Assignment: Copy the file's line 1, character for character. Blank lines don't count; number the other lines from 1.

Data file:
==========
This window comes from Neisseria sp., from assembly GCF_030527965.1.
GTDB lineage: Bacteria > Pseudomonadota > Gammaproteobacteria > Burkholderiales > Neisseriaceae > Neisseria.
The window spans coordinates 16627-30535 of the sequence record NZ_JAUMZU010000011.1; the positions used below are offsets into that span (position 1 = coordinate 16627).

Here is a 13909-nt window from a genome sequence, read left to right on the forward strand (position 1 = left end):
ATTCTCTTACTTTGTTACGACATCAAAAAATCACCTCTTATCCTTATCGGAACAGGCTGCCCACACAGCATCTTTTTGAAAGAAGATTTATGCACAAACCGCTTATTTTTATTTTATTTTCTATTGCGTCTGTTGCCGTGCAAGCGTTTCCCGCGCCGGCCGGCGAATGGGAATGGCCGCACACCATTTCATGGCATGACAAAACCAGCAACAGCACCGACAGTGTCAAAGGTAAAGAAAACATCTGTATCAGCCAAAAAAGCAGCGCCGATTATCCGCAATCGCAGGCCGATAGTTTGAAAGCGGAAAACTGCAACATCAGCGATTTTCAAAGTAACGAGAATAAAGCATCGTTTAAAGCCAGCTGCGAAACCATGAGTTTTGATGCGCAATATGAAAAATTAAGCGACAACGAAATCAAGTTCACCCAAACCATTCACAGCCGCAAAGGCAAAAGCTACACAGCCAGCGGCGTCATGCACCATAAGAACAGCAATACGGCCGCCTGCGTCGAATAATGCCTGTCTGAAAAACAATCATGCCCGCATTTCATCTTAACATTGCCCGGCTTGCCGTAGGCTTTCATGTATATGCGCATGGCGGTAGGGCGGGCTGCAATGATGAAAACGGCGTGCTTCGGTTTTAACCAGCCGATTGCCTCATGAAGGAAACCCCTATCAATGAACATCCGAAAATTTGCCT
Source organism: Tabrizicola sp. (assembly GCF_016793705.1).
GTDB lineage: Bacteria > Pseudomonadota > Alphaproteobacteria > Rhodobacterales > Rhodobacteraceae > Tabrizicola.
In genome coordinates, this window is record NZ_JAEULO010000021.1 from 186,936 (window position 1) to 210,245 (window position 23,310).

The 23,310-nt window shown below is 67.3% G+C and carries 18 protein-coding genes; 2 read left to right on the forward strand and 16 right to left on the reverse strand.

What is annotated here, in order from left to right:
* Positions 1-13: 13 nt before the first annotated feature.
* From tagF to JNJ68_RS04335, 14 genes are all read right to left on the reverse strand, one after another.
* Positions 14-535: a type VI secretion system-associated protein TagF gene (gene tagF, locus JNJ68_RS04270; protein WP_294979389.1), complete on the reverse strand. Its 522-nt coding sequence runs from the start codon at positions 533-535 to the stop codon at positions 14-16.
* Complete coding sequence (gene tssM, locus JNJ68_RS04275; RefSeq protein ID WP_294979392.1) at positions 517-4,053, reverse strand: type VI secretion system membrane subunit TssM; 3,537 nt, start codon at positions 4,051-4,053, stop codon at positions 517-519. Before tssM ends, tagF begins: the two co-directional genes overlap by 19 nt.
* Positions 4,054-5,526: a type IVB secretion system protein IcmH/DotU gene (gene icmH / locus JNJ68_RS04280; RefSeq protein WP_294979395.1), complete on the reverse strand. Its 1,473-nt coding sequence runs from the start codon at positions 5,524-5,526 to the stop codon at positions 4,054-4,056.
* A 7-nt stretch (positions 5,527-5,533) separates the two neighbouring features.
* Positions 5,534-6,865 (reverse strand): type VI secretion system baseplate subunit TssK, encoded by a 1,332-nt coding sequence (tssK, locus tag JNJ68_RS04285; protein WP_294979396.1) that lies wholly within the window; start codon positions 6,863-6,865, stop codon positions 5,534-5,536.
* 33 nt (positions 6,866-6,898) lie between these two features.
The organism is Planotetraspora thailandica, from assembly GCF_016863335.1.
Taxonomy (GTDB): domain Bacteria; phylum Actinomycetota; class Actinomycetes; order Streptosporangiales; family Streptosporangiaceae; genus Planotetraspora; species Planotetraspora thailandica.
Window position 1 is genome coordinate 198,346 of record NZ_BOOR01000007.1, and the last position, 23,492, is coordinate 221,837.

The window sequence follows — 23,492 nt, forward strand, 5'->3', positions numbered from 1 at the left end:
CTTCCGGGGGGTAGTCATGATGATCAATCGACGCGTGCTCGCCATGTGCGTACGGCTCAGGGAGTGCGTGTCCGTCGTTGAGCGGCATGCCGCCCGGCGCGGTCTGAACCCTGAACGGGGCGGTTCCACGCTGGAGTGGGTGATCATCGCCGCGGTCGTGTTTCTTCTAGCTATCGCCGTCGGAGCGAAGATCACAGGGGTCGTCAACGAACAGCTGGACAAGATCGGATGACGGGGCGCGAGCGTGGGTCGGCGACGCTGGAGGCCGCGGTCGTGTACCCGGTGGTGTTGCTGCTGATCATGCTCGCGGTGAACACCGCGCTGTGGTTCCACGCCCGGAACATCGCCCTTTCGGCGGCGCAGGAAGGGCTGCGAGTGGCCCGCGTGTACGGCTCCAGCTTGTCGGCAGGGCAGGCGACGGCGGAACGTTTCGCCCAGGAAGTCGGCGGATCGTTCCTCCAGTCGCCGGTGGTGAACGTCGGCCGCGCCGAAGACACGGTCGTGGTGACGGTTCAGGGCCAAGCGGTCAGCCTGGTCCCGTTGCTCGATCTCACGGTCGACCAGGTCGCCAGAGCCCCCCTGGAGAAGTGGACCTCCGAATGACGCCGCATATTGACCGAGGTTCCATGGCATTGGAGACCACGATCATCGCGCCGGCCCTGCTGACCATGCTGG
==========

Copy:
This window comes from Neisseria sp., from assembly GCF_030527965.1.